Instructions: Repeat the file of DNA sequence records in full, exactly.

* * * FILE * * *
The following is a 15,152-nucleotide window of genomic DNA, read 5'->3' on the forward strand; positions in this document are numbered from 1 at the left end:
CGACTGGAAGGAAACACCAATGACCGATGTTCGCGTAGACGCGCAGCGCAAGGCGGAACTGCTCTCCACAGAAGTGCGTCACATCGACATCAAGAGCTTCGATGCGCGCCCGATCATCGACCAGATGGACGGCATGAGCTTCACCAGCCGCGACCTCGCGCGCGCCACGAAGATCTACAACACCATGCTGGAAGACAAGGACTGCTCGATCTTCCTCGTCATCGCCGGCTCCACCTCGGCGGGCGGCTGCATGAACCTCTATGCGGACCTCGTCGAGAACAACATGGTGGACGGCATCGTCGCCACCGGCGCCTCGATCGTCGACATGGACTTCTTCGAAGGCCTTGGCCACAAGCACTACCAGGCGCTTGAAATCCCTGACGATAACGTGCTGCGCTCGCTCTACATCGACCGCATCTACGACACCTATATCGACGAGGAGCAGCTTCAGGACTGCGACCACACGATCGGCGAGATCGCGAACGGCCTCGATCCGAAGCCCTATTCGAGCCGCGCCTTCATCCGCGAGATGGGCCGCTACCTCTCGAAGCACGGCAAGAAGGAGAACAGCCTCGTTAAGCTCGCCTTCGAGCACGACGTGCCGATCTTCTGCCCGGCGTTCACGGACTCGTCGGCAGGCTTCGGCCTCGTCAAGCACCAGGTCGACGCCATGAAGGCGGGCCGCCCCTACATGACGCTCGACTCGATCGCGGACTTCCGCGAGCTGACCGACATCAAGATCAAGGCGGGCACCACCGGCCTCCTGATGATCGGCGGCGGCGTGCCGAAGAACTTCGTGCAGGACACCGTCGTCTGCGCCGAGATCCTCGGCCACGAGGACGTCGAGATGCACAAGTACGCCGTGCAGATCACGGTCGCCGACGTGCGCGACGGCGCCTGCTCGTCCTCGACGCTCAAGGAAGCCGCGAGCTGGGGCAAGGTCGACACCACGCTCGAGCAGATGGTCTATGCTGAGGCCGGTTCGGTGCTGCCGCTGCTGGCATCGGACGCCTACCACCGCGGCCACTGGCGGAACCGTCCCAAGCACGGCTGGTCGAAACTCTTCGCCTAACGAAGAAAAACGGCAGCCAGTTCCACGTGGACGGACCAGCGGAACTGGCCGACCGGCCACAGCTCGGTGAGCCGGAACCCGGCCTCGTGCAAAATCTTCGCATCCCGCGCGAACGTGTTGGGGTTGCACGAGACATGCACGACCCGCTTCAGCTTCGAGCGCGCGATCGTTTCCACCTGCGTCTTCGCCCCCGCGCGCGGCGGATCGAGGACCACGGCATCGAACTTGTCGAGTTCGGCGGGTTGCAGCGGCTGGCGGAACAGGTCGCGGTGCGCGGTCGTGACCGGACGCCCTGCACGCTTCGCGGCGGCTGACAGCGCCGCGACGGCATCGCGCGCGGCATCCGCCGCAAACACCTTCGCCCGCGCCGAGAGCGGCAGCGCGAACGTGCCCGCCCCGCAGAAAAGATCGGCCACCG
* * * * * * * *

The following is a 15,152-nucleotide window of genomic DNA, read 5'->3' on the forward strand; positions in this document are numbered from 1 at the left end:
CGACTGGAAGGAAACACCAATGACCGATGTTCGCGTAGACGCGCAGCGCAAGGCGGAACTGCTCTCCACAGAAGTGCGTCACATCGACATCAAGAGCTTCGATGCGCGCCCGATCATCGACCAGATGGACGGCATGAGCTTCACCAGCCGCGACCTCGCGCGCGCCACGAAGATCTACAACACCATGCTGGAAGACAAGGACTGCTCGATCTTCCTCGTCATCGCCGGCTCCACCTCGGCGGGCGGCTGCATGAACCTCTATGCGGACCTCGTCGAGAACAACATGGTGGACGGCATCGTCGCCACCGGCGCCTCGATCGTCGACATGGACTTCTTCGAAGGCCTTGGCCACAAGCACTACCAGGCGCTTGAAATCCCTGACGATAACGTGCTGCGCTCGCTCTACATCGACCGCATCTACGACACCTATATCGACGAGGAGCAGCTTCAGGACTGCGACCACACGATCGGCGAGATCGCGAACGGCCTCGATCCGAAGCCCTATTCGAGCCGCGCCTTCATCCGCGAGATGGGCCGCTACCTCTCGAAGCACGGCAAGAAGGAGAACAGCCTCGTTAAGCTCGCCTTCGAGCACGACGTGCCGATCTTCTGCCCGGCGTTCACGGACTCGTCGGCAGGCTTCGGCCTCGTCAAGCACCAGGTCGACGCCATGAAGGCGGGCCGCCCCTACATGACGCTCGACTCGATCGCGGACTTCCGCGAGCTGACCGACATCAAGATCAAGGCGGGCACCACCGGCCTCCTGATGATCGGCGGCGGCGTGCCGAAGAACTTCGTGCAGGACACCGTCGTCTGCGCCGAGATCCTCGGCCACGAGGACGTCGAGATGCACAAGTACGCCGTGCAGATCACGGTCGCCGACGTGCGCGACGGCGCCTGCTCGTCCTCGACGCTCAAGGAAGCCGCGAGCTGGGGCAAGGTCGACACCACGCTCGAGCAGATGGTCTATGCTGAGGCCGGTTCGGTGCTGCCGCTGCTGGCATCGGACGCCTACCACCGCGGCCACTGGCGGAACCGTCCCAAGCACGGCTGGTCGAAACTCTTCGCCTAACGAAGAAAAACGGCAGCCAGTTCCACGTGGACGGACCAGCGGAACTGGCCGACCGGCCACAGCTCGGTGAGCCGGAACCCGGCCTCGTGCAAAATCTTCGCATCCCGCGCGAACGTGTTGGGGTTGCACGAGACATGCACGACCCGCTTCAGCTTCGAGCGCGCGATCGTTTCCACCTGCGTCTTCGCCCCCGCGCGCGGCGGATCGAGGACCACGGCATCGAACTTGTCGAGTTCGGCGGGTTGCAGCGGCTGGCGGAACAGGTCGCGGTGCGCGGTCGTGACCGGACGCCCTGCACGCTTCGCGGCGGCTGACAGCGCCGCGACGGCATCGCGCGCGGCATCCGCCGCAAACACCTTCGCCCGCGCCGAGAGCGGCAGCGCGAACGTGCCCGCCCCGCAGAAAAGATCGGCCACCG